Alongside laboratory testing, among the key diagnostic tools used to identify prevalence of the deadly 2019 human coronavirus (2019-nCoV) on travelers from Wuhan, China, are radiography and computed tomography (CT) imaging. A significant proportion of those diagnosed with the human coronaviruses had illnesses, such as pneumonia or bronchitis, in the lower respiratory tract.
As more reports are emerging on the initial patients who have contracted the coronavirus, Chinese scientists have shared early findings from the outbreak to better educate physicians globally. A detailed analysis by medics at the forefront of this epidemic at Jinyintan Hospital in Wuhan of the first 99 patients treated has been published in the Lancet Medical Journal. Chinese officials stated common symptoms at onset of the virus include fever, cough, and fatigue. All of the 99 patients taken to the hospital had pneumonia with abnormal findings on chest CT, with imaging findings mainly conclusive of bilateral multiple lobular and subsegmental areas of consolidation.
A study published by the New England Journal of Medicine also explores chest radiographs and key clues for radiologists, including two specific patient cases. The diagnosis of pneumonia was confirmed after chest radiographs had been performed. The patients undertook chest X-ray and CT examinations that demonstrated pneumonia-like findings, which the researchers referred to as "novel coronavirus-infected pneumonia.”
Another case study of a Vietnamese man who had recently returned from China, and was later diagnosed with the coronavirus, highlighted chest radiographs to be a key indicator of infiltration in the upper lobe of the left lung.
As the death toll of the coronavirus has now reached 213, global apprehension continues to rise in response to the epidemic, with increased measures of quarantine and medical screening, and travelers from China being sanctioned. Mounting pressure and demand for mass screening in China, the nation which hosts the largest population in the world, is well underway. Current developments in medical imaging show how technology can be engineered to combat major disease to help combat mortality rates.
Recent groundbreaking and industry-first technology in diagnostic imaging includes algorithms and AI technology embedded in mobile general radiography systems to accurately detect the deadly condition pneumothorax. For instance, GE Healthcare’s FDA-approved Critical Care System and Fujifilm’s’ FDR AQRO Mini Mobile DR system—Fujifilm AI integration for digital X-ray is in development—demonstrate how AI-powered recognition algorithms could help physicians identify suspicious findings. AI recognition will search and map images to help identify pathologies such as pneumothorax and more. Such developments in diagnostic imaging for case prioritization in chest imaging demonstrate how a real crisis such as pneumothorax, which impacts 74,000 Americans a year, drives real solutions.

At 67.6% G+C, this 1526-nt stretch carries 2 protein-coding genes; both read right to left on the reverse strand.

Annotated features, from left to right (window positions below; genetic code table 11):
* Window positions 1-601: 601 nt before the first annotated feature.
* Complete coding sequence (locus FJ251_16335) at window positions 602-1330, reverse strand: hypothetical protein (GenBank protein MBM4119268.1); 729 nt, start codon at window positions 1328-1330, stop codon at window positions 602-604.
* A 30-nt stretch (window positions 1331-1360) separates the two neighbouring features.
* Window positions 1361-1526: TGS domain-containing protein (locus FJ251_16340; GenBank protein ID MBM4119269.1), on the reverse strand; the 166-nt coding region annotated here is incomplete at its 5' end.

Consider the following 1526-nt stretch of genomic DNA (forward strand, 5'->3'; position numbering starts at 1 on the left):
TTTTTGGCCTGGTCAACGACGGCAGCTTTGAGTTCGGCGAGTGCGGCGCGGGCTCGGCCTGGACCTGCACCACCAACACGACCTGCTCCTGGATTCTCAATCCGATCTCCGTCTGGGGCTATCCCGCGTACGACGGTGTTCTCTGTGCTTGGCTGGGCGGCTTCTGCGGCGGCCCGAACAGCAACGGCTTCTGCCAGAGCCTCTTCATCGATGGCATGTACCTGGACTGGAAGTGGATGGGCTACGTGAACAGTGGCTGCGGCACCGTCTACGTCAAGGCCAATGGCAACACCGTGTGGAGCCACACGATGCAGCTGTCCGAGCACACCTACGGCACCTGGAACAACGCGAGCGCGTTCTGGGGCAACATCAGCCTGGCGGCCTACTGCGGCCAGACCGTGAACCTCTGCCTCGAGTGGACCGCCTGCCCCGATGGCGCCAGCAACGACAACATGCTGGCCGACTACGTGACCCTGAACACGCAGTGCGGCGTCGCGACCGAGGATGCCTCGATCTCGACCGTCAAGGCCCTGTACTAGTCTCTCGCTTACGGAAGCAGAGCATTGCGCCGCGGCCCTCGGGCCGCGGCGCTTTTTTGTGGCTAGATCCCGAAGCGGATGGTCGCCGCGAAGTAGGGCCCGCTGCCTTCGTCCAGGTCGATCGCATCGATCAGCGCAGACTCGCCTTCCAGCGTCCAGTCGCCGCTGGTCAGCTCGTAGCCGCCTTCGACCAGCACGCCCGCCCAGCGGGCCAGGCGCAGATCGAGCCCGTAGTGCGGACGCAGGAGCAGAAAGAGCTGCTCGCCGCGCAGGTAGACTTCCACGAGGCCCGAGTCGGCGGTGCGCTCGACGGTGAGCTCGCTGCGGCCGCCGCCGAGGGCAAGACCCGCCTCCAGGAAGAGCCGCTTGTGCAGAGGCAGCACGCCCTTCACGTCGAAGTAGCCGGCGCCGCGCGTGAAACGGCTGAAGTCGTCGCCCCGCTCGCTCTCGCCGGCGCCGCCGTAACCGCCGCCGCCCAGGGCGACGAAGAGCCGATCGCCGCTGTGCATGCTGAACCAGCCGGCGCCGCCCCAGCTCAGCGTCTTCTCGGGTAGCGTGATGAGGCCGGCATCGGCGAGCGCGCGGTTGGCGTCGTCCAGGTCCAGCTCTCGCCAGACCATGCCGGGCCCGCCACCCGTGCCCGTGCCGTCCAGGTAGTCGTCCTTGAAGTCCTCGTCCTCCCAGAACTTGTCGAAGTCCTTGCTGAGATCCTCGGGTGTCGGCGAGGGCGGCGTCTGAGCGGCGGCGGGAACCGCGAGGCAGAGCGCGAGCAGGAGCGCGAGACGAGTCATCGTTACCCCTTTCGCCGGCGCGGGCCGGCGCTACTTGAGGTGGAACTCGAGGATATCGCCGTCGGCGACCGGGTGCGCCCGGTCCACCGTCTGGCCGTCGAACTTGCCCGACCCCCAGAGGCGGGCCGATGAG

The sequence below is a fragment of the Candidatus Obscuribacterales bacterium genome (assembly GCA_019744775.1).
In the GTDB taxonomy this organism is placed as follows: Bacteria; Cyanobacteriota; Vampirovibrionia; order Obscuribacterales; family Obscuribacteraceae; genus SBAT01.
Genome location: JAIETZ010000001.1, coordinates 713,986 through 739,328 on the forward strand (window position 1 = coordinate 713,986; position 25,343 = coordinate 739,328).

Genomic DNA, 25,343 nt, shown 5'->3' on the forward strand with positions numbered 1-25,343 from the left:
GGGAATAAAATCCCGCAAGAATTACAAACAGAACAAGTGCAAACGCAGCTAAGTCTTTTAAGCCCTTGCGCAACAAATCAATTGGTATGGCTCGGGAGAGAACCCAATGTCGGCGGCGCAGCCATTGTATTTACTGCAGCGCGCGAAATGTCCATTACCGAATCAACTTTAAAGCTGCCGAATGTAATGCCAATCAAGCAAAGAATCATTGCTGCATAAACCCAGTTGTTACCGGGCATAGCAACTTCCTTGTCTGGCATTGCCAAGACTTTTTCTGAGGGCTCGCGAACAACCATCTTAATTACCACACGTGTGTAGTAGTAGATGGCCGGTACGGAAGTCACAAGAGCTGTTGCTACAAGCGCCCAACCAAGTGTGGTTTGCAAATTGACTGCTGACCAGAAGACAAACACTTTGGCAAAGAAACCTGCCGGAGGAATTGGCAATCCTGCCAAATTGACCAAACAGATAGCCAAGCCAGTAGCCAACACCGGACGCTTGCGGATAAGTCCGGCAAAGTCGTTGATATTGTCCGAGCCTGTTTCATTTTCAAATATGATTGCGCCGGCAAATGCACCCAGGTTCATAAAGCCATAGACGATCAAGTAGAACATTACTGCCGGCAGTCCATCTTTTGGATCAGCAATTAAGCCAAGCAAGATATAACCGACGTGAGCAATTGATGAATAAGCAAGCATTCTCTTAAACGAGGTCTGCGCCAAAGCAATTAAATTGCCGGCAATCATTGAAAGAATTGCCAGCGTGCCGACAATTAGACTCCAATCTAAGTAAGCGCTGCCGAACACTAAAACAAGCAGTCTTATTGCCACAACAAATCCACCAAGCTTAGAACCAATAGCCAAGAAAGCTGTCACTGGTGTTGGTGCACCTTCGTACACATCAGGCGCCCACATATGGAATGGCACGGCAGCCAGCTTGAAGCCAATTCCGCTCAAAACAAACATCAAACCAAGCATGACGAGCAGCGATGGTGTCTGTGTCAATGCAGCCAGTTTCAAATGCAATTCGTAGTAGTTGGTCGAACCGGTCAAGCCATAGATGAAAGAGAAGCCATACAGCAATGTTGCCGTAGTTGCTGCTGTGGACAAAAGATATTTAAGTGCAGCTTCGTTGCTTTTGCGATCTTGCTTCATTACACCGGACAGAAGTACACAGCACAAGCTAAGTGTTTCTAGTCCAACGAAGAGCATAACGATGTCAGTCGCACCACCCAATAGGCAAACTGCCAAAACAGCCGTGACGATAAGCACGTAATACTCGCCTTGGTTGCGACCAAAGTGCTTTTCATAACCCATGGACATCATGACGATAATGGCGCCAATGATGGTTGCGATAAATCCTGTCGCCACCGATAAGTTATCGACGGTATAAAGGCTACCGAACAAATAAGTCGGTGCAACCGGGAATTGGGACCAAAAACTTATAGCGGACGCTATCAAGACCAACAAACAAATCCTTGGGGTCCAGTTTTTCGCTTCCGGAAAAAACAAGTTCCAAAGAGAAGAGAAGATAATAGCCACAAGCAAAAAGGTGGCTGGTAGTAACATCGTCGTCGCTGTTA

Within diagnostic imaging, there is increased implementation of AI-based solutions for detection of breast cancer in mammography screening. The countable rise of breast-cancer incidence globally has heightened pressures for government-screening programs—and, therefore, once again reinstated the idea that real crisis drives real solutions. Breast cancer, being the second leading cause of cancer death among women overall, has resulted in increased AI implementation in screening for more accurate detection and a reduction in mortalities.
Another example is the clinical application of CT now placing more focus on early detection. Lung CT scans are most commonly used to detect lung cancer in older adults with a history of smoking. Lung cancer is the leading cause of cancer deaths in the world, but screening high-risk patients can reduce lung cancer mortality. All of the major CT manufacturers market low-dose CT lung cancer screening protocols that are compatible with their CT portfolio. Lung screening as a clinical application is in high demand and will continue to grow as the population ages. CT solutions powered by AI are increasingly gaining traction to improve diagnostic capabilities and increase workflow speed.
The top three CT suppliers that launched AI-powered solutions, all occurring in late 2018, included the following:
Siemens Healthineers launched the AI-Rad Companion Chest CT that uses AI technology to automatically perform measurements, prepare results, and highlight abnormalities.
GE Healthcare debuted its Deep Learning Image Reconstruction (DLIR) engine on its premium CT system. The DLIR uses a dedicated deep neural network to generate higher-quality images and improve diagnostic confidence.
Canon Medical introduced the Advanced Intelligent Clear-IQ Engine that produces CT images through a deep learning reconstruction algorithm, improving image quality, reducing patient dose, and streamlining workflow.
According to Chinese officials and the World Health Organization, the number of confirmed cases of the new coronavirus now has risen to 9,692 worldwide. To this end, radiography and CT imaging will play a fundamental role in the mass screening and diagnosis of suspected patients of the deadly coronavirus.
In such circumstances, AI-powered recognition to drive case prioritization and identification of key indicators and symptoms of the coronavirus, in particular pneumonia, will provide solace in helping medical professionals to tackle and control outbreak of this global epidemic.